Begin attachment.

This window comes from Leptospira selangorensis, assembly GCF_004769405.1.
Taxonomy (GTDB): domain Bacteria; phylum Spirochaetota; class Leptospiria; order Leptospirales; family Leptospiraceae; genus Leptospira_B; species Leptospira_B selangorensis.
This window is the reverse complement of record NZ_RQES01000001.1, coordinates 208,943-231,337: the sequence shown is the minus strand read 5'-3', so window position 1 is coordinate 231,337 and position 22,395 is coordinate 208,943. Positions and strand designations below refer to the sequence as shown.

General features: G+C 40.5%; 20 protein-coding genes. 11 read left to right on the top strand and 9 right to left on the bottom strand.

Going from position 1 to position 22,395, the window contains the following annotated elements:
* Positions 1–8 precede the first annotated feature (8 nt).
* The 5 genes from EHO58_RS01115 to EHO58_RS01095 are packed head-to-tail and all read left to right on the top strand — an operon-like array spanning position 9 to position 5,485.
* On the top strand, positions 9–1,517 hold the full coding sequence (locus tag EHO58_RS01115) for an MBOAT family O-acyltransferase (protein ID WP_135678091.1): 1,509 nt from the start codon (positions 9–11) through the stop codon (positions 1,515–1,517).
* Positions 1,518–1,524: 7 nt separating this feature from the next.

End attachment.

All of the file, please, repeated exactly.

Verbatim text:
This window comes from Leptospira selangorensis, assembly GCF_004769405.1.
Taxonomy (GTDB): domain Bacteria; phylum Spirochaetota; class Leptospiria; order Leptospirales; family Leptospiraceae; genus Leptospira_B; species Leptospira_B selangorensis.
This window is the reverse complement of record NZ_RQES01000001.1, coordinates 208,943-231,337: the sequence shown is the minus strand read 5'-3', so window position 1 is coordinate 231,337 and position 22,395 is coordinate 208,943. Positions and strand designations below refer to the sequence as shown.

General features: G+C 40.5%; 20 protein-coding genes. 11 read left to right on the top strand and 9 right to left on the bottom strand.

Going from position 1 to position 22,395, the window contains the following annotated elements:
* Positions 1–8 precede the first annotated feature (8 nt).
* The 5 genes from EHO58_RS01115 to EHO58_RS01095 are packed head-to-tail and all read left to right on the top strand — an operon-like array spanning position 9 to position 5,485.
* On the top strand, positions 9–1,517 hold the full coding sequence (locus tag EHO58_RS01115) for an MBOAT family O-acyltransferase (protein ID WP_135678091.1): 1,509 nt from the start codon (positions 9–11) through the stop codon (positions 1,515–1,517).
* Positions 1,518–1,524: 7 nt separating this feature from the next.